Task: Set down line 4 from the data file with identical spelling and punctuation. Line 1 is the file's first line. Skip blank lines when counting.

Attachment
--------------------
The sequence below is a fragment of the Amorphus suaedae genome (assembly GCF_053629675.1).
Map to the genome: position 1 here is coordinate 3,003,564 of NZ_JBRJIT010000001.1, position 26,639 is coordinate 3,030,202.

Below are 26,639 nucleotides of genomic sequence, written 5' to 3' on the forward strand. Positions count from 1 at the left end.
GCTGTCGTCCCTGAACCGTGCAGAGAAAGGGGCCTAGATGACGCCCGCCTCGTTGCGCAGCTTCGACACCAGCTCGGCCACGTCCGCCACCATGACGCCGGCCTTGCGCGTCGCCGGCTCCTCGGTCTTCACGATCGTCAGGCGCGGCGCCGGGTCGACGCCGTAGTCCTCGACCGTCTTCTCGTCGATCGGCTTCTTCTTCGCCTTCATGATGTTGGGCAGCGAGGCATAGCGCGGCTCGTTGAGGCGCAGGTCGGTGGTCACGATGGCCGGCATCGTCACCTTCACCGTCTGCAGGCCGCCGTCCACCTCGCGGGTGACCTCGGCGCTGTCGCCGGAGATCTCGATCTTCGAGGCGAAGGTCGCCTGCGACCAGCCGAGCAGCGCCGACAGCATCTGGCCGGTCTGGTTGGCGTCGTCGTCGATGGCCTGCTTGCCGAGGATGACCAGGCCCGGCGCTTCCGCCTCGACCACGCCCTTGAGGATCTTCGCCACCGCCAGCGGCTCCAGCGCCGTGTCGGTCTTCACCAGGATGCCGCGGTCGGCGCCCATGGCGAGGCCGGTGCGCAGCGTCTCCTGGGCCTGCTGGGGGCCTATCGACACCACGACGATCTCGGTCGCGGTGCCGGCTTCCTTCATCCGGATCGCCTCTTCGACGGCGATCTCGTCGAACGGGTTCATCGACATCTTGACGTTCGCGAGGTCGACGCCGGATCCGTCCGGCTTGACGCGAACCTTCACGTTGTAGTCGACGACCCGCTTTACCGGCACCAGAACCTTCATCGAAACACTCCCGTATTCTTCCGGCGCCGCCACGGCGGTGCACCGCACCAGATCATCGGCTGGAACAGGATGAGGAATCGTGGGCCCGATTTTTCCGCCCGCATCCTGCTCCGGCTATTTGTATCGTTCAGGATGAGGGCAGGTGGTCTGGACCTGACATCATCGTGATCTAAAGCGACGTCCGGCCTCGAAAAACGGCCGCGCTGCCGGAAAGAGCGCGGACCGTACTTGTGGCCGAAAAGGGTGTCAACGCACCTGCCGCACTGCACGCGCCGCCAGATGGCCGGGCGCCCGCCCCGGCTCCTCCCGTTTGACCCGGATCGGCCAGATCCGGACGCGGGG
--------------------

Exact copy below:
GCTGTCGTCCCTGAACCGTGCAGAGAAAGGGGCCTAGATGACGCCCGCCTCGTTGCGCAGCTTCGACACCAGCTCGGCCACGTCCGCCACCATGACGCCGGCCTTGCGCGTCGCCGGCTCCTCGGTCTTCACGATCGTCAGGCGCGGCGCCGGGTCGACGCCGTAGTCCTCGACCGTCTTCTCGTCGATCGGCTTCTTCTTCGCCTTCATGATGTTGGGCAGCGAGGCATAGCGCGGCTCGTTGAGGCGCAGGTCGGTGGTCACGATGGCCGGCATCGTCACCTTCACCGTCTGCAGGCCGCCGTCCACCTCGCGGGTGACCTCGGCGCTGTCGCCGGAGATCTCGATCTTCGAGGCGAAGGTCGCCTGCGACCAGCCGAGCAGCGCCGACAGCATCTGGCCGGTCTGGTTGGCGTCGTCGTCGATGGCCTGCTTGCCGAGGATGACCAGGCCCGGCGCTTCCGCCTCGACCACGCCCTTGAGGATCTTCGCCACCGCCAGCGGCTCCAGCGCCGTGTCGGTCTTCACCAGGATGCCGCGGTCGGCGCCCATGGCGAGGCCGGTGCGCAGCGTCTCCTGGGCCTGCTGGGGGCCTATCGACACCACGACGATCTCGGTCGCGGTGCCGGCTTCCTTCATCCGGATCGCCTCTTCGACGGCGATCTCGTCGAACGGGTTCATCGACATCTTGACGTTCGCGAGGTCGACGCCGGATCCGTCCGGCTTGACGCGAACCTTCACGTTGTAGTCGACGACCCGCTTTACCGGCACCAGAACCTTCATCGAAACACTCCCGTATTCTTCCGGCGCCGCCACGGCGGTGCACCGCACCAGATCATCGGCTGGAACAGGATGAGGAATCGTGGGCCCGATTTTTCCGCCCGCATCCTGCTCCGGCTATTTGTATCGTTCAGGATGAGGGCAGGTGGTCTGGACCTGACATCATCGTGATCTAAAGCGACGTCCGGCCTCGAAAAACGGCCGCGCTGCCGGAAAGAGCGCGGACCGTACTTGTGGCCGAAAAGGGTGTCAACGCACCTGCCGCACTGCACGCGCCGCCAGATGGCCGGGCGCCCGCCCCGGCTCCTCCCGTTTGACCCGGATCGGCCAGATCCGGACGCGGGG